Without some schematics, it's difficult to tell just what you're trouble is. One thing, though: Make sure the switches are wired up in parallel, not series. It sounds like you wire two switches in series, that's why they are affecting one another the way they are.

    Good luck to you!
    Pat☺

    Had a thought...then there was the smell of something burning, and sparks, and then a big fire, and then the lights went out! I guess I better not do that again!
    Sgt, USMC, 10 years proud service, Inactive reserve now

  3. #3

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    Wow, what a fantastic reply, thanks PhantomTweak.

    So I did realize my problem was that I was trying to wire in a series of switches that were already part of a pre-built circuit board switch panel, thus, only allowing me to wire in series vs parallel. The good news is, that I did finally figure this out after a late Saturday night and managed to work out all my switch issues and have been able to wire the toggle switches that weren't part of the switch panel circuit board in parallel.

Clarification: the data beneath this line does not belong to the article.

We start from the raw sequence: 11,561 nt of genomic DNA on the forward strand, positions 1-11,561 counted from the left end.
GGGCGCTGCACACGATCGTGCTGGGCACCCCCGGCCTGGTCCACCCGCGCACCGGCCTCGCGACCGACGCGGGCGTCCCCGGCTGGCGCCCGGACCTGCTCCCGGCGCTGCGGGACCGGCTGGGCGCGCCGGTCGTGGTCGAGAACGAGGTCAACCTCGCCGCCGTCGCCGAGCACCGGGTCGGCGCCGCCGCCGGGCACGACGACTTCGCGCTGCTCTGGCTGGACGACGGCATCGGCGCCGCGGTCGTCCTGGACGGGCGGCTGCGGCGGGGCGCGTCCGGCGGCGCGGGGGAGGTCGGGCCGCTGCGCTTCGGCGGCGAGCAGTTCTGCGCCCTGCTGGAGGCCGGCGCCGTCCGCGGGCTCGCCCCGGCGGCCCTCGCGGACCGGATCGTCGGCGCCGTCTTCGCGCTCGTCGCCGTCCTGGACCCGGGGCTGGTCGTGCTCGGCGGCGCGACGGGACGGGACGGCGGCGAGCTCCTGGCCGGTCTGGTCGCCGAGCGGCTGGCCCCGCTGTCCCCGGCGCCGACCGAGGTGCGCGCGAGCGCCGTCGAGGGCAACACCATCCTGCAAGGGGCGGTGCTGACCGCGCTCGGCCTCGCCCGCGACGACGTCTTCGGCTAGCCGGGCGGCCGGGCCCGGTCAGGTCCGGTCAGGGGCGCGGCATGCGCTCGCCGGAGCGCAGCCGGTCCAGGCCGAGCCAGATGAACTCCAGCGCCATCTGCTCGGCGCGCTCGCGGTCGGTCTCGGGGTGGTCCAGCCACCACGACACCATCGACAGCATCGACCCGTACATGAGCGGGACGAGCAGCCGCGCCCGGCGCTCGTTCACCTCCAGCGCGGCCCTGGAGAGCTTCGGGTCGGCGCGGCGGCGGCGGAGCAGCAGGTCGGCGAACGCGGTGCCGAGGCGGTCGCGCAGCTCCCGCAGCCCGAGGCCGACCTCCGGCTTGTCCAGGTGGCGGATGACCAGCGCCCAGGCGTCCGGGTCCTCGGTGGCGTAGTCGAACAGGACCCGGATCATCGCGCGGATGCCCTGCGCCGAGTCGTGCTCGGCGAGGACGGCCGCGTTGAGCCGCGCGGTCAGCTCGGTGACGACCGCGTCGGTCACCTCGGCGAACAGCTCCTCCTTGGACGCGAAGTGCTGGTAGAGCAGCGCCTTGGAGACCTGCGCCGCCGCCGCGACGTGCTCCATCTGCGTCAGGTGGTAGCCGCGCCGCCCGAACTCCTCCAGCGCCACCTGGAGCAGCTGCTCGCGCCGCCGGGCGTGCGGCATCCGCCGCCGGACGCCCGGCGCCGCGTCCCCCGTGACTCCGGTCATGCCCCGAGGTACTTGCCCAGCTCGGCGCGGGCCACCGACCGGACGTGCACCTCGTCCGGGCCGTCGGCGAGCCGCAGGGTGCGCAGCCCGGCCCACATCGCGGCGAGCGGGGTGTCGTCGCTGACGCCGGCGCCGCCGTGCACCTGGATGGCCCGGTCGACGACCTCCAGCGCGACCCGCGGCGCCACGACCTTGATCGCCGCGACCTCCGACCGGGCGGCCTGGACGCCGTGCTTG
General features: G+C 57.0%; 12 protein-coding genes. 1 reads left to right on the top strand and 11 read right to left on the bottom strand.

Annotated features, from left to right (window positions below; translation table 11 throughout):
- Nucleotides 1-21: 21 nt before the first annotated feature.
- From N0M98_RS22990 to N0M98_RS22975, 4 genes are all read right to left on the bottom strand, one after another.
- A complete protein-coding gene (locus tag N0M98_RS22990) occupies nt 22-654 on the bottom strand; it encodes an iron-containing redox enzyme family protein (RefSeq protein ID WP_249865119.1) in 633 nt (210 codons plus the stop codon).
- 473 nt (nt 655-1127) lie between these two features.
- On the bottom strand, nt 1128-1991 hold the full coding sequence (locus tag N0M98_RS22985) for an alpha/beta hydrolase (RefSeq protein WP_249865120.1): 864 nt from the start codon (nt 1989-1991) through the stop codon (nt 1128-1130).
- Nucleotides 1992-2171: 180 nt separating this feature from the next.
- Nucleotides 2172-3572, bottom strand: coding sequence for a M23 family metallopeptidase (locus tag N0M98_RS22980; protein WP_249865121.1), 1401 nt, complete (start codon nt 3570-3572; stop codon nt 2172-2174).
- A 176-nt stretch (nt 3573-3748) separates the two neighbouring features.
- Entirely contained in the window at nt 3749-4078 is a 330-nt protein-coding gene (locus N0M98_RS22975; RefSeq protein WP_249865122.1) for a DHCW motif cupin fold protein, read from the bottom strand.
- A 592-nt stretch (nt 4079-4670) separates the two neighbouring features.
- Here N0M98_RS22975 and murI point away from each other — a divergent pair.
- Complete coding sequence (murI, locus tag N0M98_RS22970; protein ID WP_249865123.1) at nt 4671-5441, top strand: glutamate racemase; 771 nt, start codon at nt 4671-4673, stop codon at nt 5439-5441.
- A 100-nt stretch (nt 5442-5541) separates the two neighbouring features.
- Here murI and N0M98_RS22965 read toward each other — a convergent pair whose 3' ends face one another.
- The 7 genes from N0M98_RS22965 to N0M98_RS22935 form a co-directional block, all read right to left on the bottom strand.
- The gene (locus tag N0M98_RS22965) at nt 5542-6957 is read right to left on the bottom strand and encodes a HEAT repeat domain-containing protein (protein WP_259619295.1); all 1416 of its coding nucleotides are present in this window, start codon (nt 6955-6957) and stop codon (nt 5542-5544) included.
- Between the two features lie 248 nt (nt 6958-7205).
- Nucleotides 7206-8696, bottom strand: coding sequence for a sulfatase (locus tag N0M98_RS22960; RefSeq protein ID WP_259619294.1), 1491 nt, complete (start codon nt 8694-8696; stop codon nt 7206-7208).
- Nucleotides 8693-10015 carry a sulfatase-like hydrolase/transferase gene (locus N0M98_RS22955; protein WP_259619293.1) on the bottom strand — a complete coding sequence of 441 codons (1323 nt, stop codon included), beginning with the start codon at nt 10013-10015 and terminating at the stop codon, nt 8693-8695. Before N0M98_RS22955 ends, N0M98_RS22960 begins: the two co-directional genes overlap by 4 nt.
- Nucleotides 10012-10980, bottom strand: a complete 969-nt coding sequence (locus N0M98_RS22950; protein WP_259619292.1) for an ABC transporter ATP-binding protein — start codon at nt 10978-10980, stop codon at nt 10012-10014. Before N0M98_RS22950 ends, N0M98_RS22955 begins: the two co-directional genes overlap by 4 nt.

However, as you can tell from my soldering examples, I have very little experience when it comes to soldering. Your tips are definitely appreciated and I will make sure to put them to good use. Thank you!

  4. #4
    Join Date
    Feb 2014
    Location
    Klammath Falls, OR
    Posts
    4,088

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    I'm glad you got it set up right!

    I am also glad I was a small help to your soldering skillz
    I hope you don't need them TOO much

    Just a heads-up: You can get everything you need for a decent soldering kit from McMaster-Carr. Irons, solder, flux...everything.
    For scrubbing off flux residue, I use a medical alcohol dispenser, one of those small, white, square-ish bottles with the top that pushes up a shot of alcohol when you press down on it. Doctors used to use them to put alcohol on a cotton ball for scrubbing off the place to give a shot. HERE.